Double-wide Bug

I found a hardware bug in the TRS-80 Model 3 video circuitry. You may find this implausible due to the absurd simplicity of TRS-80 graphics and the age of the machine, but hear me out. It goes something like this: What this means is perfectly harmless code like the following:
        ld      (15360),a
        jp      somewhere
can go crazy because the next RAM access after the write to the screen is the fetch of the next instruction. Instead of executing a jp it might get a nop or any other number of instructions. Even a nop is bad news as the processor would then execute the address of the jump as code!

Put another way, any access to video memory in double-wide mode will lead to disaster.

Impossible!

It does seem a little unlikely, doesn't it? Sure, double-wide mode wasn't used in a lot of software, but it was far from unknown. And you could even list entire programs in double-wide mode in BASIC without a crash. It's a big enough bug that surely it would be common knowledge by now.

Well, for a start you can try it out for yourself. Download bad32.zip and run it on your Model 3. A real model 3 — not one of your new- or even old- fangled emulators. Please! There is some miniscule chance this is all just a problem with my computer. I really don't think so, but replicating the bug elsewhere is the only way to be sure.

The safe money says you'll see the bug. Keep in mind that this bug only affects the next RAM access after the CPU's video memory access. It does not bother programs that run in ROM. No BASIC program would ever crash due to this bug as it will always be doing video reads and writes from code in ROM. Most programs that do wide character output use the ROM subroutines and thus are safe.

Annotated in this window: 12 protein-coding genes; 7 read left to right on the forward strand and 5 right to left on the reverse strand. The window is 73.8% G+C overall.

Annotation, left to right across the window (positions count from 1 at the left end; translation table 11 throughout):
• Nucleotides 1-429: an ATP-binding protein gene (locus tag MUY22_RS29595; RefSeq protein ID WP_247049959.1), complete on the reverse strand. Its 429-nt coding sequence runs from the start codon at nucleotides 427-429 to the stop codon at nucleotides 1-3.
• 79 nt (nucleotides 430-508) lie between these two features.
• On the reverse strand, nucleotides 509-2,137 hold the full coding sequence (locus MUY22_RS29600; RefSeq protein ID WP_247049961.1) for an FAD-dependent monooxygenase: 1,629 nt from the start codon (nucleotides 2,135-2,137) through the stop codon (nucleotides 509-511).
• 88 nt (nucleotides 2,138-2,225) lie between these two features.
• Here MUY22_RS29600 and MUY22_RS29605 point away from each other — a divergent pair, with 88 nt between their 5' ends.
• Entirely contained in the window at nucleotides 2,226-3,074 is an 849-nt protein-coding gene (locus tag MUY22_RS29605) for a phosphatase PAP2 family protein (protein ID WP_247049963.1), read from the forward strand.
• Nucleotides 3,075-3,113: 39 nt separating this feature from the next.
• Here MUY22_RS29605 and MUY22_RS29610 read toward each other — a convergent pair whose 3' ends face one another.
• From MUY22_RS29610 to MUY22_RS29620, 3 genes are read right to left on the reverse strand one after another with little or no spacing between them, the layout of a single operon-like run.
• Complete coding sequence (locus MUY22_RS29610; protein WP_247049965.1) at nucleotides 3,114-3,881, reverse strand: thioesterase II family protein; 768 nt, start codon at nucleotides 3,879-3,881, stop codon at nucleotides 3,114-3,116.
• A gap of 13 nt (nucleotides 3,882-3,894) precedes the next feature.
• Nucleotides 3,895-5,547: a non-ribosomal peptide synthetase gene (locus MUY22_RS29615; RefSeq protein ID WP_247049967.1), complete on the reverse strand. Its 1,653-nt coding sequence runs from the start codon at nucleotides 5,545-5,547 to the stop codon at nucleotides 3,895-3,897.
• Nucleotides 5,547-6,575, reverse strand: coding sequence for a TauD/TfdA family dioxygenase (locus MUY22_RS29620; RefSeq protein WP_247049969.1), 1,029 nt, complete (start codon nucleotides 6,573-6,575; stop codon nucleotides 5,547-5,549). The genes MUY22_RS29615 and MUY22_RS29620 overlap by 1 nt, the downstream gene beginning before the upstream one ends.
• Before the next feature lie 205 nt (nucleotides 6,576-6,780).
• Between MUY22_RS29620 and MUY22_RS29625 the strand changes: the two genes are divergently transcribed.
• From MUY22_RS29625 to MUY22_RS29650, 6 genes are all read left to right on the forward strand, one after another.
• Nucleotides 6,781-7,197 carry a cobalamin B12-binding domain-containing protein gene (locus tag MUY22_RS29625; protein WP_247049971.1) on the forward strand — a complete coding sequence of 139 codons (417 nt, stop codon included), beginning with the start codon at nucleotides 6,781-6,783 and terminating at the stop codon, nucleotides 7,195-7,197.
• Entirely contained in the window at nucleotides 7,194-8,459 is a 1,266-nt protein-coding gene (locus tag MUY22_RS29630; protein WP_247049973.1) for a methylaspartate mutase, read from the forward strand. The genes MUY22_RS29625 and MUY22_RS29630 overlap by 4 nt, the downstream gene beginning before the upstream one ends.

The only program I've seen so far that does double-wide itself is Star Castle when it displays "The Cornsoft Group presents...". Tellingly, it never accesses video memory when the screen is in double-wide mode. The code first writes the message, then it switches into double-wide mode, switches out of it and erases the screen.

In short, the bug is believable because most programs that use double-wide mode are safe as they use the ROM and those that don't are careful to avoid the bug. Note also that the Model 1 does not suffer from this problem. Was the bug fixed in the Model 4? Sadly, I don't have one to test; let me know if you do.

By the way, I found this bug when I experimented with beam synchronization in double-wide mode.

But why?

I don't know exactly what's going on, but it is clear enough that a byte from RAM and video memory end up on the data bus at the same time. That's just not supposed to happen. Each of the 8 bits from both sources want to get their value put onto the bus. The one bits do so by putting 5 volts onto the wire. The zero bits ground the wire to give it a 0 volt level. When two zero bits collide you get double grounding which is still 0. Two 1 bits just doubly assert the 5 volts or maybe put it to 10 volts? (I'm no digital electronics expert). Either way it is interpreted as a 1 on the bus. The combination of a 1 and a 0 leads to a 0 as the grounding of the bus line drains away the 5 volts from the 1. Thus the net effect is to AND the two values together.